From 1985 onwards, Chu Teh-chun created a whole series of oil paintings showing magnificently expressive winter-style vistas subsumed under the collective title "Snowscapes." Marking a new peak in the artist's career, these pictures made increased use of the "feibai" technique typical of traditional Chinese painting and calligraphy: ink, or color, is applied in a kind of scumble with a dry or half-dry brush. Chu now perfected his ability to employ such soft, hollow strokes to generate abstract imagery in oil. In this lot, completed in 1884 and titled "Composition 1984," the palette is dominated by cool pastels of white and various shades of green and blue, anticipating Chu's later development of his distinctive style of "white lyricism." As far as use of color was concerned, the early 1980s saw a major breakthrough in Chu's art as he experimented with a wide range of hues and tones to evoke images of churning chaos, aiming to capture the essence of life as it springs from the heart of our cosmos. At the same time, however, his vacillating output from that period also includes more pastoral works featuring sublimated scenery bathed in a gentle and idyllic light.
The late Li Lin-tsan, one of Chu's classmates and good friends at the Hangzhou National College of Art, once recalled that back in those days, Chu Teh-chun was one of the most eager and industrious students, and was always working on some picture to improve his skills. In particular, he would try to capture the elusive "silver grey tones" of the West Lake scenery at sunrise and dusk. When Li met Chu again in the 1980s, he found his friend had already moved on from representational painting to abstract visualizations, and marveled at his expansive flair and exceptional aptitude for depicting infinite panoramas, vast and free.
In 1985, Chu Teh-chun gave an interview to Taiwan art and literary critics Cheng Ming and Chu Ko, in which he talked about the insights he had gained from painting. His words very much reflect the confidence and maturity he had achieved at that point in his career, "My experience was that as a young artist, I knew that what I wanted to paint were my impressions and feelings, yet knowing this and actually doing it were two very different things! It was hard in the beginning, and all I did at first was to strive to express myself through the simple use of color and lines. I did this to the point of exhaustion, and although this approach would—as if by chance—yield the occasional good work, it would take me half a year, or even a whole year, before I would gradually reach the point at which I was capable of putting my ideas on canvas in a genuine and authentic fashion. In this way, I worked for about 20 years, but now I have finally attained a level at which I'm comfortable with working in a much faster, more focused manner. It comes easy now, and naturally, and I can express everything, even the subtlest nuances, with fluid and unrestrained brushstrokes: I have gained unlimited creative freedom." (Liao Chiung Fang, Overseas Chinese Fine Arts Series II: Chu Teh-chun, Artist Publishing Co., Taipei, 1999, pp. 56-57)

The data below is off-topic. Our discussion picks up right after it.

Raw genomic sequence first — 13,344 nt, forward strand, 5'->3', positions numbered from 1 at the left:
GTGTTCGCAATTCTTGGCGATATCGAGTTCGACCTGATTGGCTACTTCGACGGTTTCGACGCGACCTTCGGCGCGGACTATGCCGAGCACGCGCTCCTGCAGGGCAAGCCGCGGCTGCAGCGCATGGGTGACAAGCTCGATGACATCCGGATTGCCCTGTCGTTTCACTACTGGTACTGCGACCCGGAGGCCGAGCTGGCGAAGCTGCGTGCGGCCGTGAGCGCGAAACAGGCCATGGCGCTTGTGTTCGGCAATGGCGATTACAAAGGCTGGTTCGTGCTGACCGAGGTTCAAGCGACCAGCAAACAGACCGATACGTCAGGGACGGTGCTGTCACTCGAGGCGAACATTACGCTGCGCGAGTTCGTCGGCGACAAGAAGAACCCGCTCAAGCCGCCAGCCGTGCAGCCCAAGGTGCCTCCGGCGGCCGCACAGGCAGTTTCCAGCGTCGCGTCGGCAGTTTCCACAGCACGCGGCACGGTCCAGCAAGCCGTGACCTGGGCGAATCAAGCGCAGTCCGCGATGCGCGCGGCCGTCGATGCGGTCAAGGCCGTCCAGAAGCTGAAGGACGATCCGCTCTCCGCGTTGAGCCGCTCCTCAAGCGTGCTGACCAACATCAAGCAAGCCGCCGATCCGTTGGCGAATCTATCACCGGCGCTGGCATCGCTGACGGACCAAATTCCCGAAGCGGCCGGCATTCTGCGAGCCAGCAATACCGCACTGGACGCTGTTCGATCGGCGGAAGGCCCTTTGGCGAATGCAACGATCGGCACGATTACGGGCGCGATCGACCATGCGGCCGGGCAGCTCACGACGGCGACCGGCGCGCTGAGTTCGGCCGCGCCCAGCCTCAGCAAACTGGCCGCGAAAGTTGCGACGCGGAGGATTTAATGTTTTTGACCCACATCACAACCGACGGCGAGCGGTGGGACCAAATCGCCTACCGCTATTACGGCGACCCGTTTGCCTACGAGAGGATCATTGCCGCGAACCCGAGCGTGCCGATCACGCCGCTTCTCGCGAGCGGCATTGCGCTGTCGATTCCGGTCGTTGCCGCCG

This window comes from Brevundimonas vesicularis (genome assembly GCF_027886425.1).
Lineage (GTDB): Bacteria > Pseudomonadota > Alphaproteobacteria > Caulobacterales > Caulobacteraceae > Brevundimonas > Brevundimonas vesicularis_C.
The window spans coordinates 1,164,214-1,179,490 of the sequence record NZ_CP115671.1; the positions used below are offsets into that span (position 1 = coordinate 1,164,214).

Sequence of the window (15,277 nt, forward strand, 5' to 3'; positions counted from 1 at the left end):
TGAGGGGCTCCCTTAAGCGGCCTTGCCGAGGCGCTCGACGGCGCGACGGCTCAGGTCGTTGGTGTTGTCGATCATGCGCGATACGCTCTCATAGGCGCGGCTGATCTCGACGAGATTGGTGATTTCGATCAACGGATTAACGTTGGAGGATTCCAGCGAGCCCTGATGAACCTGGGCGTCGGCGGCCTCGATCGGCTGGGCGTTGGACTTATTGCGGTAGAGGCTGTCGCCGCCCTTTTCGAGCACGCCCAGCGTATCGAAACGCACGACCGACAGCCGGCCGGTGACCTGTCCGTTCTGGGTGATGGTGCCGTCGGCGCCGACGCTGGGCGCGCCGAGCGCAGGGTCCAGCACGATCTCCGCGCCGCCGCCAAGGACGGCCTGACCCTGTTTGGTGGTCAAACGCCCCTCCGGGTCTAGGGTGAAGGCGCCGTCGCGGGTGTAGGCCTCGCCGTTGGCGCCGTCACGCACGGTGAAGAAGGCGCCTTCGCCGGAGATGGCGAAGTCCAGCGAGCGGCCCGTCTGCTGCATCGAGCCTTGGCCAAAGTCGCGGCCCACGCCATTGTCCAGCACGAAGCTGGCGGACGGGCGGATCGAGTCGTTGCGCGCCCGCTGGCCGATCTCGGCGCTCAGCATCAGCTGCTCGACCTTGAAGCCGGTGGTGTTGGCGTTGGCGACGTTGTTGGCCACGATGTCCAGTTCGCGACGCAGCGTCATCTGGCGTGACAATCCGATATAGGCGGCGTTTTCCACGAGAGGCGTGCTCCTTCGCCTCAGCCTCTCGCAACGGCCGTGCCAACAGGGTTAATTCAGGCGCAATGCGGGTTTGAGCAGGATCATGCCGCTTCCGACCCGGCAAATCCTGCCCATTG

The abstract piece "Composition 1984" is teeming with the enigmatic "silver grey tones" that Chu was attempting to paint in his youth, conveying all the crystalline beauty and undulating charm of water surrounded by green hills through the prism of his keen and deeply artistic perception, tempered and enhanced by a finely-honed sense for beauty. Free-flowing yet convoluted lines and strokes, highly reminiscent of Chinese calligraphy, lend structure to the composition and a gently throbbing rhythm to the colors. Translucent "feibai" strokes create a wonderfully captivating mood, as if one was lost in the mesmerizing glimmer of stars slowly fading in the dawn. "When I paint, I express my travel experiences on canvas. Some of the paintings are about an impulse I couldn't restrain at the time; some of them are about travel memories from a long time ago, or even forgotten ones that were brought back into memory by working on the canvas. It doesn't matter whether my creative urge is stimulated by the beautiful sights I've seen, or old memories and emotions well up inside of me, as long as I'm in front of the canvas, my sensitivity will be kindled. As if I were drinking wine, I will passionately draw my fresh first sip with passion—on the canvas. Maybe I'll apply the second or third layers of paint in one go, but normally I just hang the canvas on the wall, and look at it from a certain distance, before I set about refining the picture, or renewing and modifying it. In my opinion as a painter, the first paint determines the destiny of the entire work, and in its application one can glimpse the genius of the artist. But the second paint, that tells you everything about the artist's skill and experience." (ibid., p. 57)
During the 1980s, Chu Teh-chun introduced more and more elements of traditional Chinese painting and calligraphy into his work, using vigorous yet elegant lines and dots, as well as hooked, tilted and broadly sweeping strokes to express increasingly subtle shades of natural light and shadow. Especially towards the end of that decade, the artist further enriched and expanded his palette, and daringly explored even wider and more profound spiritual landscapes that are both powerful in their appeal and delicate in their execution. The works of that period, including this lot, firmly established Chu as a master of expressive lyricism in painting.